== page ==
We need not stand on this ground, however, because the doctor's evidence was deficient in a more fundamental particular -- evidence is not corroborative unless it tends to prove the fact alleged to have been falsely sworn. Wigmore, supra , § 2042 (c) (3). It must relate to the substance of the evidence on which perjury is assigned, that is, in this case, it must be inconsistent with the truth of Bulach's denial that he made the statement to Merton. "Until that point is reached, there is a failure to corroborate, in a legal sense," Zabriskie v. State, supra , at p. 647. Doctor Duffy's testimony did not "tend directly," Wharton's Criminal Evidence, supra , to show that Bulach had made this, or indeed, any statement to Merton. That Bulach made a statement to Duffy of like tenor hardly would be helpful in supplying legal force to Merton's testimony that a statement had been made to him, Merton. The material issue in the case was, did Bulach make the statement to Merton, as charged in the indictment, and
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testify falsely to the grand jury in denying that he had done so. Cf. State v. Wallace , 4 N.J. Misc. 627 (Sup. Ct. 1926); State v. Tabas , 10 N.J. Misc. 1212 (Sup. Ct. 1932). We do not see in what respect the fact that Bulach made a statement to Doctor Duffy was corroborative of Merton's assertion that he made a like statement to Merton some time earlier.
The character of the proof required to prove the material issue in the perjury assigned by an indictment is illustrated by the differing results reached in State v. Taylor and State v. Ellison, supra. These cases involved trials of indictments of defendants for subornation of perjury; the corroboration rule extends, however, to the proof that the suborned testimony was perjured although not to the question whether the perjurer was suborned. Wigmore, supra , § 2042 (c) (3), note 6. In the Taylor case , the perjurer, Patti, had falsely testified at his trial for burglary that his co-indictee, Taylor, had not participated with him in the burglary and Taylor had been acquitted; proof that Taylor had been present at the scene of the burglary two days before it was committed and had conversed with the store manager at that time at the location of the burglarized safe, was held properly admitted at Taylor's trial for subornation of perjury as legally sufficient to support Patti's testimony that his, Patti's, testimony at the burglary trial had been perjured. In the Ellison case , the perjurer, Calkins, had falsely testified in an automobile accident case that he had witnessed the accident; proof that the party to the civil suit on whose behalf Calkins testified had been induced by Ellison to remain away from the courtroom while Calkins was on the stand was held legally insufficient as corroborative evidence; it had no tendency to show Calkins was not on the scene of the accident, the material issue in the perjury assigned.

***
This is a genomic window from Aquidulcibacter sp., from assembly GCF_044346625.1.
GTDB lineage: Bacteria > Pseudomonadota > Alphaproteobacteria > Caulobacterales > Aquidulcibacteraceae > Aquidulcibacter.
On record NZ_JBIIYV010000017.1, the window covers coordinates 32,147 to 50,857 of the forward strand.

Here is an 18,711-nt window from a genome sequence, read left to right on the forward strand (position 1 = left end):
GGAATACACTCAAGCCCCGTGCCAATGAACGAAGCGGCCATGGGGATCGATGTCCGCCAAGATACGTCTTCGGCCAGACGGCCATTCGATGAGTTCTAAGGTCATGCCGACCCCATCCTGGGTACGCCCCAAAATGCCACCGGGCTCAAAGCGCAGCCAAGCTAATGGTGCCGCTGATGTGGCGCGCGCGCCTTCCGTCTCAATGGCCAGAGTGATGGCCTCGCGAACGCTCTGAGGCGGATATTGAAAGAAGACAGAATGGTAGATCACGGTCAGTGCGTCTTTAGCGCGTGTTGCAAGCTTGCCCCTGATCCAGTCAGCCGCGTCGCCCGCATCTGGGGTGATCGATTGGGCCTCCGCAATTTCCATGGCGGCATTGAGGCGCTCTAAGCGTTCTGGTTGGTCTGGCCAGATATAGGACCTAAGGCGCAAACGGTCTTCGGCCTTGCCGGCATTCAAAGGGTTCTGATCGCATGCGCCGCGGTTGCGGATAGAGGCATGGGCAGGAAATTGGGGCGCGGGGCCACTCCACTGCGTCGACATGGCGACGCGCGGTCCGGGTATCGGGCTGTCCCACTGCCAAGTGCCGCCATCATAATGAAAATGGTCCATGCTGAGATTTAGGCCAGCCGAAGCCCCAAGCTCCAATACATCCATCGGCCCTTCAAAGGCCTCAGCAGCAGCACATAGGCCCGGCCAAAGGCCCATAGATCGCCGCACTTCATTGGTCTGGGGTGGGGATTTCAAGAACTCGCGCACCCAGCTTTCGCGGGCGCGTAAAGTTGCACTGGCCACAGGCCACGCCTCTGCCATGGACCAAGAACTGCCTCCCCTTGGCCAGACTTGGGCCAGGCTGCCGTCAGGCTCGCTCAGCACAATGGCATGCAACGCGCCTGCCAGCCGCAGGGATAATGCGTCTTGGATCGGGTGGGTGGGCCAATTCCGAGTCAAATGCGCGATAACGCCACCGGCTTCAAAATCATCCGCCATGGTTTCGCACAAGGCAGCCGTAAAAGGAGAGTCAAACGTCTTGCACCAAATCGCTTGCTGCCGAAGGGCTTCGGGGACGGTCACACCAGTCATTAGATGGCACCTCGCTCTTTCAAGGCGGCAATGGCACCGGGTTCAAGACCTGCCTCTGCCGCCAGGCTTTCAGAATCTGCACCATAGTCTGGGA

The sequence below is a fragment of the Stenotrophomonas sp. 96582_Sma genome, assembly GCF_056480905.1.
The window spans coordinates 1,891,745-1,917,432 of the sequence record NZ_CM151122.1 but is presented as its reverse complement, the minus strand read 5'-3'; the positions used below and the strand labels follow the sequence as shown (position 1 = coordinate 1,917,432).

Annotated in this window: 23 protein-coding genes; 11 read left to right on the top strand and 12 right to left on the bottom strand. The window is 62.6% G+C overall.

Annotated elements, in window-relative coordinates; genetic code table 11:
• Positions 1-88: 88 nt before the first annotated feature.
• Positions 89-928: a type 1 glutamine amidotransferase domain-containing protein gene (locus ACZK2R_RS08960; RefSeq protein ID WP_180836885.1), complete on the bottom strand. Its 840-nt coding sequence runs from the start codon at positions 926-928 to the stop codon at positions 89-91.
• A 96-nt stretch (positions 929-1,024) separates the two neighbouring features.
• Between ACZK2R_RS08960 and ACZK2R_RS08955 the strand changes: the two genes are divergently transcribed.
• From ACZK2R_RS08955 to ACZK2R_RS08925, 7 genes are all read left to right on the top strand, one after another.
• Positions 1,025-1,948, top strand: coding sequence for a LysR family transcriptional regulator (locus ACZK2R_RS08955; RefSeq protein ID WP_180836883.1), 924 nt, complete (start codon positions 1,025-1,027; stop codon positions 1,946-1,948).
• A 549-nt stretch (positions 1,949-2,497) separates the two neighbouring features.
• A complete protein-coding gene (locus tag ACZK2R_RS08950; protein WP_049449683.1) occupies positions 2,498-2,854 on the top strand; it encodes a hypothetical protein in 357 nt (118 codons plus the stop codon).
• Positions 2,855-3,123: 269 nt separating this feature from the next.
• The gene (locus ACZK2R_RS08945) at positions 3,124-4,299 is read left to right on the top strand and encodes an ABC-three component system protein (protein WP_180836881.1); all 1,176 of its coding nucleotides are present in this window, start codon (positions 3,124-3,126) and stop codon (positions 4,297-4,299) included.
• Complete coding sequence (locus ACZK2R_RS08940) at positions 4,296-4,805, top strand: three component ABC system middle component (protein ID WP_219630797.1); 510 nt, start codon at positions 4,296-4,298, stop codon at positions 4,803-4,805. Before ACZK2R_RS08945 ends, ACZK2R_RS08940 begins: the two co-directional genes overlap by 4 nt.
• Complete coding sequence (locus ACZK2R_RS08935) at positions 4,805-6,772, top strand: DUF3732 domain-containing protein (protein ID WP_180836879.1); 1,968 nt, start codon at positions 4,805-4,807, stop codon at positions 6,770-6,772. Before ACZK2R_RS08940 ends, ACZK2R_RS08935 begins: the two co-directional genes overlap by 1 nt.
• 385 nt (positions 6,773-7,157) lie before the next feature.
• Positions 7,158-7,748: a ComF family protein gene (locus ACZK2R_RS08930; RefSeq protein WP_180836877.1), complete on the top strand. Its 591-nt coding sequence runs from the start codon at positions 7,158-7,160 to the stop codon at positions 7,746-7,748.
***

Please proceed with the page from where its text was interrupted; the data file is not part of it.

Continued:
The missing ingredient in Doctor Duffy's testimony is any evidence that Bulach's statement to the doctor was accompanied by any intimation he had made the same statement to Merton. If that element had been present the doctor's testimony would have been competent, in conjunction with Merton's
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testimony, to establish the State's case. Dodge v. State , 24 N.J.L. 455, at 461 (Sup. Ct. 1854).
The only other testimony relied on by the State is that of Orecchio, chief of Bergen County detectives. Within a day or two after Knight's death on October 19th, and almost four months before Bulach's testimony to the grand jury on February 7th, Bulach was questioned by the Prosecutor of Bergen County in the presence of Orecchio and Merton. On that occasion, according to Orecchio, Merton repeated in Bulach's presence the substance of Merton's version of what Bulach had said to him on October 18th, implicating Hossack, and Bulach did not disavow or deny Merton's statement but remained silent. The trial court viewed Orecchio's testimony as admissible in corroboration of Merton within the rule which, in some circumstances, admits proof of silence as an admission against interest. State v. Kane , 9 N.J. Super. 254 (App. Div. 1950), and cases there cited. We disagree. Silence alone in any circumstance is a weak reed upon which to support the inference of an admission, and proof of silence, even when properly admissible, is received with caution; there are many legitimate explanations for silence. Accordingly, the competency of proof of silence is limited to silence under circumstances in which the statement not challenged by the person who remains silent is a statement which injuriously affects the rights of the person, and for that reason, is one calling for a reply, and which he will naturally deny, if he does not intend to admit it. State v. DePaola , 5 N.J. 1, at 15, 16 (1950).
We fail to see in what respect Merton's iteration of Bulach's alleged statement in Bulach's presence almost four months before Bulach's appearance before the grand jury implied anything injuriously affecting Bulach's rights that called for a disavowal from him. He was not at that time charged with any crime nor did Merton's iteration imply any accusation of criminal conduct, cf. State v. Kane, supra , or any other matter adverse to his interests. The trial court was required to determine the competency of Orecchio's testimony
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in light of Bulach's circumstances at the time of Merton's iteration, Donnelly v. State , 26 N.J.L. 601 (E. & A. 1857), and clearly the circumstances were not such that a contradiction of Merton by Bulach was to be expected, and thus his silence could not be evidential against him. Accordingly, Orecchio's testimony was incompetent and it was error to submit it to the jury.
We have not overlooked the fact that much of the testimony of Dr. Duffy and Orecchio was received without objection by the defendant. However, we are privileged under Rule 1:2-19 (a), as amended, to notice plain errors affecting substantial rights of the defendant although they were not brought to the attention of the trial court.
Since we have concluded the motion for acquittal should have been granted on fundamental grounds, we do not find it necessary to discuss the other points of error argued in defendant's brief.